Before long Crowley was surrounded by splintered furniture and the bodies of people who were either dead or convincingly pretending to be. Breathing heavily in the silence and the sky outside the windows the pale grey color of early dawn, he decided their job was done and finally left, but not before knocking a kerosene lantern onto the floor, and setting the building ablaze as a final message. When Crowley reached his room in the Red Rivers’ mansion, he found that someone, probably Lucille, had made an attempt at tidying the mess he had made and the beds were set properly upright on their frames. The beds were made and Crowley had a new pillow on his to replace the one whose feathers littered the floor.
Exhausted by everything that had happened, Crowley was barely able to get his boots off before he fell into bed asleep. He did not dream of the empty cave, as he feared he might. When he woke up, he thought that perhaps the prior day’s events had all been a deeply unsettling dream and that Jeff was nothing more than a figment of his imagination. Maybe when he got up he’d find that the last few days hadn’t happened and Kestrel would be asleep in the bed across from his, as she was supposed to. But as he stirred the palm of his left hand felt tight and itchy and when he looked at it there was a thick pink scar where he had sealed the deal with Jeff. He sat up and saw that Kestrel’s bed wasn’t empty after all. Jeff had evidently vacated Crowley’s body and was asleep on top of it, curled up like some kind of messed up cat. It was a rare sunny day for that time of year and Jeff’s translucent blue skin glowed in the light. Crowley was considering what to do next when he heard a commotion downstairs and Gideon yell, “Where is he?” and his gut and the feet on the stairs told him they were looking for him. He nudged Jeff awake and mouthed “hide” at him. Jeff dropped to the floor and slithered into the shadows under Kestrel’s bed.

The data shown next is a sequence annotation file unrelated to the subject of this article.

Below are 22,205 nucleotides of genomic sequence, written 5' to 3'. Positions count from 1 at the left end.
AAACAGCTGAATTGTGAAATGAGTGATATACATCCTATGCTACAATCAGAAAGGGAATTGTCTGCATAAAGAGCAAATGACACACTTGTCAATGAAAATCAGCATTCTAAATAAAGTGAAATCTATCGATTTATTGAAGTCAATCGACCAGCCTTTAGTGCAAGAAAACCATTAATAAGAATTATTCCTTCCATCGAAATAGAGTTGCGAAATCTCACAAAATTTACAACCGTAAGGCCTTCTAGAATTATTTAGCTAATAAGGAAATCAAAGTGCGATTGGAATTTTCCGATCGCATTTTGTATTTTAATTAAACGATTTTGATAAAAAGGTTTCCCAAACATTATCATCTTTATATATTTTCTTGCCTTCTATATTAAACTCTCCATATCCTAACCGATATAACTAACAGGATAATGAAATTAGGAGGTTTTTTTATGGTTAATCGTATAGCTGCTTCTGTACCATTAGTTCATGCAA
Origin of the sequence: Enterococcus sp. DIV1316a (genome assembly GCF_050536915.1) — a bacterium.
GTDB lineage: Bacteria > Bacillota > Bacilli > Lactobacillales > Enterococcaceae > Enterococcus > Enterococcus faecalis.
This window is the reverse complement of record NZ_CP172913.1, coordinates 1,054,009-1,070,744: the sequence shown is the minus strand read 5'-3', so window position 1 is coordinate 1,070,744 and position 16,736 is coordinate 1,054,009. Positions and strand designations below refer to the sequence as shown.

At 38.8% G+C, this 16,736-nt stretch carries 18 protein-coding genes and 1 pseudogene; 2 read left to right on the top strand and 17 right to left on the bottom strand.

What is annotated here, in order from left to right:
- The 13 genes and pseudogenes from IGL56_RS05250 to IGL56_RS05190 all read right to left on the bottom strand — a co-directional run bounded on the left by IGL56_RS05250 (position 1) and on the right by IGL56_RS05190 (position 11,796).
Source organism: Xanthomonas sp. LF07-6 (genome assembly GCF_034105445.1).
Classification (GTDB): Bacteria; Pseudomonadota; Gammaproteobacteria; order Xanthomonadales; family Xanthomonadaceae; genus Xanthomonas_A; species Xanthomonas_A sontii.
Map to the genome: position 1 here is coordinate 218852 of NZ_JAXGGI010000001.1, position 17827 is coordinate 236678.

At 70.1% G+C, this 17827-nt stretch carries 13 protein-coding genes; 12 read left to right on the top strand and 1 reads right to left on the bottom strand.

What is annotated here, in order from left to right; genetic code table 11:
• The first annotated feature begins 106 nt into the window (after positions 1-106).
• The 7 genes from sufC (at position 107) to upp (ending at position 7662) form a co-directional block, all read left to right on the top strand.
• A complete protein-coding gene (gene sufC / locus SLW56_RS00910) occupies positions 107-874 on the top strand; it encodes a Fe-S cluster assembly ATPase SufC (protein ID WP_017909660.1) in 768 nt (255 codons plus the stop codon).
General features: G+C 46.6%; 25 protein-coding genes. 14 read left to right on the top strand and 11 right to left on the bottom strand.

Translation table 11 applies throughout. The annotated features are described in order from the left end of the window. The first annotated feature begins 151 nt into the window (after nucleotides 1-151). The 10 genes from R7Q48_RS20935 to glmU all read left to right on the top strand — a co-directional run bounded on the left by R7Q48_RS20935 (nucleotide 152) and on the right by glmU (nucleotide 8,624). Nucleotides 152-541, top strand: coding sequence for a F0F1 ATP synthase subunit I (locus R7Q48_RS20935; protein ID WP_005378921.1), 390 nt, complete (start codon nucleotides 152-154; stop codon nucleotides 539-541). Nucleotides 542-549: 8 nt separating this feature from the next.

Crowley casually sat back down on his bed just in time for Gideon to burst into the room and haul him to his feet by the front of his shirt. “What did you do?” he said firmly, not yet fully raising his voice. Crowley tried plastering an innocent, confused expression onto his face, but Gideon apparently didn’t buy it because he shook Crowley forcefully and said, “Half the Bolts are dead and their base is burned to the ground. The survivors say you were there doing magic? I told you it was a bad time to do anything that would bring attention to us.”
“Don’t worry,” said Crowley, “I wasn’t wearing my cloak at the time. I was just a grieving brother, on my own, giving those assholes what they deserved for killing my sister.”
“I gave you an order!” Gideon yelled, shoving Crowley down onto the bed so hard he nearly hit his head on the wall. Crowley sensed Jeff stirring as if maybe he was considering coming to Crowley’s defense, but he stayed put.